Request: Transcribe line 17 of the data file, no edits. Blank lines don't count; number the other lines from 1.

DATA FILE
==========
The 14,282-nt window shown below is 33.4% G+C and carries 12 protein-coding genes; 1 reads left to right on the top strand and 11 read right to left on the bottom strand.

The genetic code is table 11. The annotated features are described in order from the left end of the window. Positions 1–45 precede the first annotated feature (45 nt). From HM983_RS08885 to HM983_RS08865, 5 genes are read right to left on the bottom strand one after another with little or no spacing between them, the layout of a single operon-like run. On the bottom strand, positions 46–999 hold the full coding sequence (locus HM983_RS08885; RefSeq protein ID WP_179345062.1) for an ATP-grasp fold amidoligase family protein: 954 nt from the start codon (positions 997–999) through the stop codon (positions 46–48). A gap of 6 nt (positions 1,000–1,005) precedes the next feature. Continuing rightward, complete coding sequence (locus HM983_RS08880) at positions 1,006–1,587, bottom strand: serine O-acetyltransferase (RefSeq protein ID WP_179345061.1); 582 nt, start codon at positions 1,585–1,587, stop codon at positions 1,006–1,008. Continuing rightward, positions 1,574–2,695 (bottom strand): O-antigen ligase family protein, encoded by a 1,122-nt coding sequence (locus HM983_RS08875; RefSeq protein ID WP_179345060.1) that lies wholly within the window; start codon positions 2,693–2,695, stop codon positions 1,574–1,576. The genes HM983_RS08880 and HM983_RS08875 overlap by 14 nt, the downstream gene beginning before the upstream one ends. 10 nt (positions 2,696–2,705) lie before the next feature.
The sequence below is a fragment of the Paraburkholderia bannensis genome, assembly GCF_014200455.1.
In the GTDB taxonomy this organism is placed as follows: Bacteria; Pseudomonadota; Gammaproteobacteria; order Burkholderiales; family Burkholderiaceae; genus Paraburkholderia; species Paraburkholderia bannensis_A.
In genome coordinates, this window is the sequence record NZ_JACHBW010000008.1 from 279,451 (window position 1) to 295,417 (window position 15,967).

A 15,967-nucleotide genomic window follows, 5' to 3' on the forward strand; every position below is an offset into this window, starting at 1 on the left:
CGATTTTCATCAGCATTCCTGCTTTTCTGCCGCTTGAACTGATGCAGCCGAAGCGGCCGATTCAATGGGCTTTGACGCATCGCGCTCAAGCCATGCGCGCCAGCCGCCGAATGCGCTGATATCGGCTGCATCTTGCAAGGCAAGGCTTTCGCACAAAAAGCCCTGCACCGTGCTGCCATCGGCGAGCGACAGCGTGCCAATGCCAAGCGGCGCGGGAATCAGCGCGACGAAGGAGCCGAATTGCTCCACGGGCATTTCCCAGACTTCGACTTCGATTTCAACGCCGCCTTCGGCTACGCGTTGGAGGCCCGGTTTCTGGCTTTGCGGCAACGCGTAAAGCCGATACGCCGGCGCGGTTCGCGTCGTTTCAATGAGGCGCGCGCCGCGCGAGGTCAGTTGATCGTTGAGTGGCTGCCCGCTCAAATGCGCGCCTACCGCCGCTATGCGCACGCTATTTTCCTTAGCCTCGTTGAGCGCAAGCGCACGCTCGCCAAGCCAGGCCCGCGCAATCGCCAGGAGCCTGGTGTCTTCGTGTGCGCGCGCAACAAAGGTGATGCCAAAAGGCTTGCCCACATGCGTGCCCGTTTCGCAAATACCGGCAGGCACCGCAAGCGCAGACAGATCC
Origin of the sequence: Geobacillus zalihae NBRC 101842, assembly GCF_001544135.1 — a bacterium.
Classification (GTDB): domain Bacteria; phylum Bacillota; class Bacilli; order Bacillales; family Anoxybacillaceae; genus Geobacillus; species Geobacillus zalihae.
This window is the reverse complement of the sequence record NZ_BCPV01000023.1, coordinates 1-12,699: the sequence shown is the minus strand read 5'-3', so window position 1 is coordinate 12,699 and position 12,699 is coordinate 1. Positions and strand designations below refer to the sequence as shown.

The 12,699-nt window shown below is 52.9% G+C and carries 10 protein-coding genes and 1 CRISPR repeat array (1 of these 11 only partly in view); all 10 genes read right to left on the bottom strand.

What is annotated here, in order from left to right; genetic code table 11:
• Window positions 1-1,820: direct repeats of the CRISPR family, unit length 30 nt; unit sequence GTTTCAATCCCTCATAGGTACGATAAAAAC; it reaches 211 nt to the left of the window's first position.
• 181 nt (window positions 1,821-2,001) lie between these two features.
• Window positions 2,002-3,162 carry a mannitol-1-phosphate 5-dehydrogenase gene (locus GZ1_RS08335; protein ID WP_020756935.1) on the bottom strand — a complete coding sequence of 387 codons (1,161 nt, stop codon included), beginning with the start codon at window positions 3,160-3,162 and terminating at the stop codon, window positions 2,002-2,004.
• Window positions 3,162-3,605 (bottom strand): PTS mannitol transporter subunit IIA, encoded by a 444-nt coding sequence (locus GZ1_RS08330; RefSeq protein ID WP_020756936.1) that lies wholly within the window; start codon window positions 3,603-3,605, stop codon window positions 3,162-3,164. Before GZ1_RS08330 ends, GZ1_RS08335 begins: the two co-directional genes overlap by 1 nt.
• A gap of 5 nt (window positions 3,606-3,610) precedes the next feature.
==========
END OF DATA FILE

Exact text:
• A gap of 5 nt (window positions 3,606-3,610) precedes the next feature.